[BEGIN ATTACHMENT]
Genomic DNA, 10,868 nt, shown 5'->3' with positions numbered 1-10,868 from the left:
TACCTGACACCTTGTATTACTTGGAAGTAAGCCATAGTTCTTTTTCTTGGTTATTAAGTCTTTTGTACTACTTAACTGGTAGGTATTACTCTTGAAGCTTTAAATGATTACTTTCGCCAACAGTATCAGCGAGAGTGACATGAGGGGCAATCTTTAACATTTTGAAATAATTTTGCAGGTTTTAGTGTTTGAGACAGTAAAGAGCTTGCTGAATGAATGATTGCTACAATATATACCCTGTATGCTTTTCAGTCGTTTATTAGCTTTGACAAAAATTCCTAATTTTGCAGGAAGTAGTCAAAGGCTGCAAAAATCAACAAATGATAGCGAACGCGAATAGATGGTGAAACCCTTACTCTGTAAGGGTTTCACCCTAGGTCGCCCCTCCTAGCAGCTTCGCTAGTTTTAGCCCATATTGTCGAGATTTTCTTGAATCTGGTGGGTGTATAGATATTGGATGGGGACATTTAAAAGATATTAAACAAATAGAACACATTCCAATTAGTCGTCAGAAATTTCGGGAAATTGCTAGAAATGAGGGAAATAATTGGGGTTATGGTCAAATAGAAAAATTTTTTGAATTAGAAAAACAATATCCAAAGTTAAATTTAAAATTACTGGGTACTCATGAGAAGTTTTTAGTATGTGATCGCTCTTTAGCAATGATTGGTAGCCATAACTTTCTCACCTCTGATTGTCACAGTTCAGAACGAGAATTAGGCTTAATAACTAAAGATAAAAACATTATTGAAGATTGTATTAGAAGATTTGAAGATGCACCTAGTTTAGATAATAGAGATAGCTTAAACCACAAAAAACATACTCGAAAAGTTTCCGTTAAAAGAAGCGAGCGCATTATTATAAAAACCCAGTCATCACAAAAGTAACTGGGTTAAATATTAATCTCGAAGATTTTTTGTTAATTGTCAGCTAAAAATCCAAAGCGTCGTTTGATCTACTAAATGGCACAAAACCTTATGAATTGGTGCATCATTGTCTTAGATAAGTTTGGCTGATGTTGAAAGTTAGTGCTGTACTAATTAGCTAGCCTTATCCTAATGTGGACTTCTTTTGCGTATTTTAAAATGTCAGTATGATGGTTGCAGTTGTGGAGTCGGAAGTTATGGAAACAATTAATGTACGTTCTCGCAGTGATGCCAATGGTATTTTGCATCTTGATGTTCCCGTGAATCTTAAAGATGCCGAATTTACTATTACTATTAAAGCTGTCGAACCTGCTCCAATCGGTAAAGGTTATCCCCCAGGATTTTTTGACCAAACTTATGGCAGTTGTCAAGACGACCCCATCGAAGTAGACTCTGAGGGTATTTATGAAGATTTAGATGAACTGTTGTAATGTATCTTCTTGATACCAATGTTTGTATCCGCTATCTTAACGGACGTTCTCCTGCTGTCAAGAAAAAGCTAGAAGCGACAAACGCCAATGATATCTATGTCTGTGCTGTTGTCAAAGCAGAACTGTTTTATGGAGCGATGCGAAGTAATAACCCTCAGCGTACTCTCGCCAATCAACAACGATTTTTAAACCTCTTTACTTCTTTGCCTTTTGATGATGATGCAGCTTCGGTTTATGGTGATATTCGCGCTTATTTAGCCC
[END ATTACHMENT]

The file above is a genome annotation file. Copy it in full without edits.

Genomic DNA, 10,868 nt, shown 5'->3' with positions numbered 1-10,868 from the left:
TACCTGACACCTTGTATTACTTGGAAGTAAGCCATAGTTCTTTTTCTTGGTTATTAAGTCTTTTGTACTACTTAACTGGTAGGTATTACTCTTGAAGCTTTAAATGATTACTTTCGCCAACAGTATCAGCGAGAGTGACATGAGGGGCAATCTTTAACATTTTGAAATAATTTTGCAGGTTTTAGTGTTTGAGACAGTAAAGAGCTTGCTGAATGAATGATTGCTACAATATATACCCTGTATGCTTTTCAGTCGTTTATTAGCTTTGACAAAAATTCCTAATTTTGCAGGAAGTAGTCAAAGGCTGCAAAAATCAACAAATGATAGCGAACGCGAATAGATGGTGAAACCCTTACTCTGTAAGGGTTTCACCCTAGGTCGCCCCTCCTAGCAGCTTCGCTAGTTTTAGCCCATATTGTCGAGATTTTCTTGAATCTGGTGGGTGTATAGATATTGGATGGGGACATTTAAAAGATATTAAACAAATAGAACACATTCCAATTAGTCGTCAGAAATTTCGGGAAATTGCTAGAAATGAGGGAAATAATTGGGGTTATGGTCAAATAGAAAAATTTTTTGAATTAGAAAAACAATATCCAAAGTTAAATTTAAAATTACTGGGTACTCATGAGAAGTTTTTAGTATGTGATCGCTCTTTAGCAATGATTGGTAGCCATAACTTTCTCACCTCTGATTGTCACAGTTCAGAACGAGAATTAGGCTTAATAACTAAAGATAAAAACATTATTGAAGATTGTATTAGAAGATTTGAAGATGCACCTAGTTTAGATAATAGAGATAGCTTAAACCACAAAAAACATACTCGAAAAGTTTCCGTTAAAAGAAGCGAGCGCATTATTATAAAAACCCAGTCATCACAAAAGTAACTGGGTTAAATATTAATCTCGAAGATTTTTTGTTAATTGTCAGCTAAAAATCCAAAGCGTCGTTTGATCTACTAAATGGCACAAAACCTTATGAATTGGTGCATCATTGTCTTAGATAAGTTTGGCTGATGTTGAAAGTTAGTGCTGTACTAATTAGCTAGCCTTATCCTAATGTGGACTTCTTTTGCGTATTTTAAAATGTCAGTATGATGGTTGCAGTTGTGGAGTCGGAAGTTATGGAAACAATTAATGTACGTTCTCGCAGTGATGCCAATGGTATTTTGCATCTTGATGTTCCCGTGAATCTTAAAGATGCCGAATTTACTATTACTATTAAAGCTGTCGAACCTGCTCCAATCGGTAAAGGTTATCCCCCAGGATTTTTTGACCAAACTTATGGCAGTTGTCAAGACGACCCCATCGAAGTAGACTCTGAGGGTATTTATGAAGATTTAGATGAACTGTTGTAATGTATCTTCTTGATACCAATGTTTGTATCCGCTATCTTAACGGACGTTCTCCTGCTGTCAAGAAAAAGCTAGAAGCGACAAACGCCAATGATATCTATGTCTGTGCTGTTGTCAAAGCAGAACTGTTTTATGGAGCGATGCGAAGTAATAACCCTCAGCGTACTCTCGCCAATCAACAACGATTTTTAAACCTCTTTACTTCTTTGCCTTTTGATGATGATGCAGCTTCGGTTTATGGTGATATTCGCGCTTATTTAGCCC